Netas the new Hackers

Cashing in on the easy accessibility of the email, political parties are sending out messages in crores to voters. The Bharatiya Janata Party (BJP) has sent over 3.5 crore emails. The Congress has sent 2.4 crore emails and will send 80 lakh more in each of the four phases of polling left. 

"We have a database of around 3.5 crore people to whom we keep sending emails regularly. Whenever there is a big development, we send emails to voters. We plan to reach out to 10 crore voters during the entire campaign through various media, including SMSes. However, we take care that the SMS is not sent to voters who have registered for the 'Do Not Call,' service," said the BJP's IT campaign incharge Pradyut Vora.

Similar is the strategy being followed by the Congress. The manager of their IT campaign, Vishvjit P Singh, said that they have reached out to voters thrice in the recent weeks through emails. "Around 80 lakh emails were sent every time we wanted to announce something about our party or candidates. The party will send 80 lakh more emails on the eve of the next four phases of elections," said Singh.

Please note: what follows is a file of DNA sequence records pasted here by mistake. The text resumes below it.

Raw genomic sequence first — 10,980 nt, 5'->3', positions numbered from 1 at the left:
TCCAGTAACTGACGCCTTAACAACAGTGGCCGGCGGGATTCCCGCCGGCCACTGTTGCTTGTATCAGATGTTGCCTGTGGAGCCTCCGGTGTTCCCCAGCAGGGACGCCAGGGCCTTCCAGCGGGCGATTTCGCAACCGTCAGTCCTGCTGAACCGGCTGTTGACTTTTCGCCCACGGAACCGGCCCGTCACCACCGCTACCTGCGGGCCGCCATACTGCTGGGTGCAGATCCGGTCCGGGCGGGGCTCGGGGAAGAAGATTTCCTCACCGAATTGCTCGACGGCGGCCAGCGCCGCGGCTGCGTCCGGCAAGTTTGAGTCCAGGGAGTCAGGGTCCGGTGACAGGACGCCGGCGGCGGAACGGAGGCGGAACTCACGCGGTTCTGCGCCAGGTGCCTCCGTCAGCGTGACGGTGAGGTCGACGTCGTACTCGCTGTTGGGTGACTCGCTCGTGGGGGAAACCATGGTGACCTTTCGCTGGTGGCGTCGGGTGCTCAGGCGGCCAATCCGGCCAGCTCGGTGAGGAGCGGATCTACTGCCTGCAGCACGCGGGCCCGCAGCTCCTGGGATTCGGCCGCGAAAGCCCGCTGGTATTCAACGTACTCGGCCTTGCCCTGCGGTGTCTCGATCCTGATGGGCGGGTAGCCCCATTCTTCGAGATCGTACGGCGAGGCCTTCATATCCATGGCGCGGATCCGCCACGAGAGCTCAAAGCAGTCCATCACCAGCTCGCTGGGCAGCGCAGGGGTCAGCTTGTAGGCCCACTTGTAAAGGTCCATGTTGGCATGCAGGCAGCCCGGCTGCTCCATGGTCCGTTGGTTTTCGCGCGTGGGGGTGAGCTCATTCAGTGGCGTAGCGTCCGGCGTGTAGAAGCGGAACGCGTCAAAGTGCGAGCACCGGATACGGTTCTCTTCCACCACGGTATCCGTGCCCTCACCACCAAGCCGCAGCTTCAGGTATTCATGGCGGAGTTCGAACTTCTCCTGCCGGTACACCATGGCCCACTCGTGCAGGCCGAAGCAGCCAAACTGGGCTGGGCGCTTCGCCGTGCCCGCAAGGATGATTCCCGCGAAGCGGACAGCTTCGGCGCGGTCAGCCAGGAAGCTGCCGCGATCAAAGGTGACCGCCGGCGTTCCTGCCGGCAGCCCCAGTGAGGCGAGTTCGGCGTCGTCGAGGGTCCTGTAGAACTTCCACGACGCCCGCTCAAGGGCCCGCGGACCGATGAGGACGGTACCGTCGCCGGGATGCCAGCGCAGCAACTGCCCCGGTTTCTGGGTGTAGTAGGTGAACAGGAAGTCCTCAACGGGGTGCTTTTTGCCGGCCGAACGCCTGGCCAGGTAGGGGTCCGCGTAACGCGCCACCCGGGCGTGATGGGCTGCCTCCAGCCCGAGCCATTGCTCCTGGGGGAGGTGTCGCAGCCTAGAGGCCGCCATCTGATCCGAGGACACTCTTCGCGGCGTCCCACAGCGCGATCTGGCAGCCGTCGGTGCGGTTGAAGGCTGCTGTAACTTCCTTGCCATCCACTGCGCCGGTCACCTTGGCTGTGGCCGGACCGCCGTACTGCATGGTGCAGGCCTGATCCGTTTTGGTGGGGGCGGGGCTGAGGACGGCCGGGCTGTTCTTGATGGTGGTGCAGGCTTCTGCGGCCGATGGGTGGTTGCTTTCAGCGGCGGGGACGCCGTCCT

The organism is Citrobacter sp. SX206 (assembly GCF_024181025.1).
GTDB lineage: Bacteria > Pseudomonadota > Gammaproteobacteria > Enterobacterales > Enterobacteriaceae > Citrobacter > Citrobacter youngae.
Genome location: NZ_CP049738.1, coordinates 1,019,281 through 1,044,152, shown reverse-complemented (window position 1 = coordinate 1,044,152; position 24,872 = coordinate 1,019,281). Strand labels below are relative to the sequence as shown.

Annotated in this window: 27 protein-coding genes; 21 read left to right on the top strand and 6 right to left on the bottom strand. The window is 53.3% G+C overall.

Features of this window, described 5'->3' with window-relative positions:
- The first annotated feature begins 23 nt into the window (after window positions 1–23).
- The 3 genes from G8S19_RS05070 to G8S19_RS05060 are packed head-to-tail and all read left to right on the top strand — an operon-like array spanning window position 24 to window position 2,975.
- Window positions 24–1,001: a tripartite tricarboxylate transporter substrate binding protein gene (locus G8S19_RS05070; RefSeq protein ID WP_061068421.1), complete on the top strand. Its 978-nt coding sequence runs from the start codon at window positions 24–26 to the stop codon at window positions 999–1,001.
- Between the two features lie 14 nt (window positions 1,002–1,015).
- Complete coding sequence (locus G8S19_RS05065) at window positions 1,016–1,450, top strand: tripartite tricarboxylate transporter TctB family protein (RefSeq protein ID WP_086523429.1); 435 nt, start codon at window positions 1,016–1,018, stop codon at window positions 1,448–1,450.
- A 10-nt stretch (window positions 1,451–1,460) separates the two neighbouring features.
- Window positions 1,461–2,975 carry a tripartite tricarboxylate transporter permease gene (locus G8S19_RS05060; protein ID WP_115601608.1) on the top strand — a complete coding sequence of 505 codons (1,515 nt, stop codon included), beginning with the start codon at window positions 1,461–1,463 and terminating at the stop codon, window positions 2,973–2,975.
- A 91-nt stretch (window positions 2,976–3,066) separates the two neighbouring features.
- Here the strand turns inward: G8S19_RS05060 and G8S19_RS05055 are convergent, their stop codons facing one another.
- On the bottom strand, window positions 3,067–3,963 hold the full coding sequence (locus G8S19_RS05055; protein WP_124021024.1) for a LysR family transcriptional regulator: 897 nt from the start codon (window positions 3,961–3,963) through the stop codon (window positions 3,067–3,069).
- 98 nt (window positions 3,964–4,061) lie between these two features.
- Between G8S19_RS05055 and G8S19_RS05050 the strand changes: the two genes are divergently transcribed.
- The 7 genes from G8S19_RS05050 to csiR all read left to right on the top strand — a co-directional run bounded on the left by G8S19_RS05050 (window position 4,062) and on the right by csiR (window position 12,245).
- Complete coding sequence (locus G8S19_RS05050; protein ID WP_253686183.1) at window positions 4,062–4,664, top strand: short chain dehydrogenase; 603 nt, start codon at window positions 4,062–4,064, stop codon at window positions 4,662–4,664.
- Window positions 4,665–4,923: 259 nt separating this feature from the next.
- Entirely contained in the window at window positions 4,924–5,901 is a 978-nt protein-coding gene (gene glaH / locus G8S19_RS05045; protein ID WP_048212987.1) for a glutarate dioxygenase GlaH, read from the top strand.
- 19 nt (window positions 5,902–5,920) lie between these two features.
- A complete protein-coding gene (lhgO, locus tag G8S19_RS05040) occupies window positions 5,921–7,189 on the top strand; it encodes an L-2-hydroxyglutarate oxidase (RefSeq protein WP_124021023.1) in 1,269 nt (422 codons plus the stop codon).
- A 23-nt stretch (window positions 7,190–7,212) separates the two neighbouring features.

However, none of them revealed the source of their database. "I can't comment about how we compiled the database. I am not aware of that," said Vora.

The emails being sent to voters are region, caste and age specific. People of different age groups are receiving different types of emails with text specifically dealing with their issues. The matter in the email varies from region to region as well, proving that the political parties are armed with exact details of voters. 

Email service providers Yahoo and Google, when contacted, denied having tied-up with any political party to provide email addresses. "We consider it an intrusion in the privacy of the user. We do not have any policy to share email addresses of our users," said a Yahoo spokesperson. 

While the political parties are tight-lipped, cyber experts said that email IDs are regularly leaked out and are easily available in the grey market. 

"Vendors all over the country get details of email addresses by tracing user IPs. And this procedure is not strictly legal as it's an intrusion of a person's privacy. It is similar to buying mobile numbers from the grey market to send bulk SMSes," said a cyber security expert, wishing anonymity. 

However, in case of an SMS, the user can register with the "Do Not Call" service and block messages from a particular phone number. But there is no such law in the country to bar unwanted emails. "If we do not want to read these emails we can mark them as spam. Then the email won't appear in the inbox of the user. But there is no way to stop them from arriving in your mail," said the expert

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